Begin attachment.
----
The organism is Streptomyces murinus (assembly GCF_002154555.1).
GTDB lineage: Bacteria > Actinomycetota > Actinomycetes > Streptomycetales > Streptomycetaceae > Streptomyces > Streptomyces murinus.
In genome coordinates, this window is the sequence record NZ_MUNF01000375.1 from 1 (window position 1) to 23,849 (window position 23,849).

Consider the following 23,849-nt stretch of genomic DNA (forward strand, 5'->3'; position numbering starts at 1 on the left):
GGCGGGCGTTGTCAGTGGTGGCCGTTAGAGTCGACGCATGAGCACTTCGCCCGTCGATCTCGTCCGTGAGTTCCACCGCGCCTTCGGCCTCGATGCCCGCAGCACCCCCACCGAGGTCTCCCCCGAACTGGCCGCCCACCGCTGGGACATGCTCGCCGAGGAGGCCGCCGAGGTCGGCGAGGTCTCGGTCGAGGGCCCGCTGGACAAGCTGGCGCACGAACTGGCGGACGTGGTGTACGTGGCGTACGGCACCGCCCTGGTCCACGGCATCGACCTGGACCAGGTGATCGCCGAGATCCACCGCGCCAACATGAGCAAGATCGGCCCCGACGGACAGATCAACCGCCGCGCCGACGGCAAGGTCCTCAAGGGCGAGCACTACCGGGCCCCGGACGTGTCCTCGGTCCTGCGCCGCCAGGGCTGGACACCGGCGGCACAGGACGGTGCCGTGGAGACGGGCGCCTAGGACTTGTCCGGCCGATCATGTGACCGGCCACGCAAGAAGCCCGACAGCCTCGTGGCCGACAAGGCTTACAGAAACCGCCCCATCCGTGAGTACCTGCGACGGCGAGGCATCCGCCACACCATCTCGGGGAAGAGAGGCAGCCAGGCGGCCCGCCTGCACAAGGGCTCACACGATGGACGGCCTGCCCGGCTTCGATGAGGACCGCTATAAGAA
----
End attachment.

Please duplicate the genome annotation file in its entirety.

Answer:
The organism is Streptomyces murinus (assembly GCF_002154555.1).
GTDB lineage: Bacteria > Actinomycetota > Actinomycetes > Streptomycetales > Streptomycetaceae > Streptomyces > Streptomyces murinus.
In genome coordinates, this window is the sequence record NZ_MUNF01000375.1 from 1 (window position 1) to 23,849 (window position 23,849).

Consider the following 23,849-nt stretch of genomic DNA (forward strand, 5'->3'; position numbering starts at 1 on the left):
GGCGGGCGTTGTCAGTGGTGGCCGTTAGAGTCGACGCATGAGCACTTCGCCCGTCGATCTCGTCCGTGAGTTCCACCGCGCCTTCGGCCTCGATGCCCGCAGCACCCCCACCGAGGTCTCCCCCGAACTGGCCGCCCACCGCTGGGACATGCTCGCCGAGGAGGCCGCCGAGGTCGGCGAGGTCTCGGTCGAGGGCCCGCTGGACAAGCTGGCGCACGAACTGGCGGACGTGGTGTACGTGGCGTACGGCACCGCCCTGGTCCACGGCATCGACCTGGACCAGGTGATCGCCGAGATCCACCGCGCCAACATGAGCAAGATCGGCCCCGACGGACAGATCAACCGCCGCGCCGACGGCAAGGTCCTCAAGGGCGAGCACTACCGGGCCCCGGACGTGTCCTCGGTCCTGCGCCGCCAGGGCTGGACACCGGCGGCACAGGACGGTGCCGTGGAGACGGGCGCCTAGGACTTGTCCGGCCGATCATGTGACCGGCCACGCAAGAAGCCCGACAGCCTCGTGGCCGACAAGGCTTACAGAAACCGCCCCATCCGTGAGTACCTGCGACGGCGAGGCATCCGCCACACCATCTCGGGGAAGAGAGGCAGCCAGGCGGCCCGCCTGCACAAGGGCTCACACGATGGACGGCCTGCCCGGCTTCGATGAGGACCGCTATAAGAA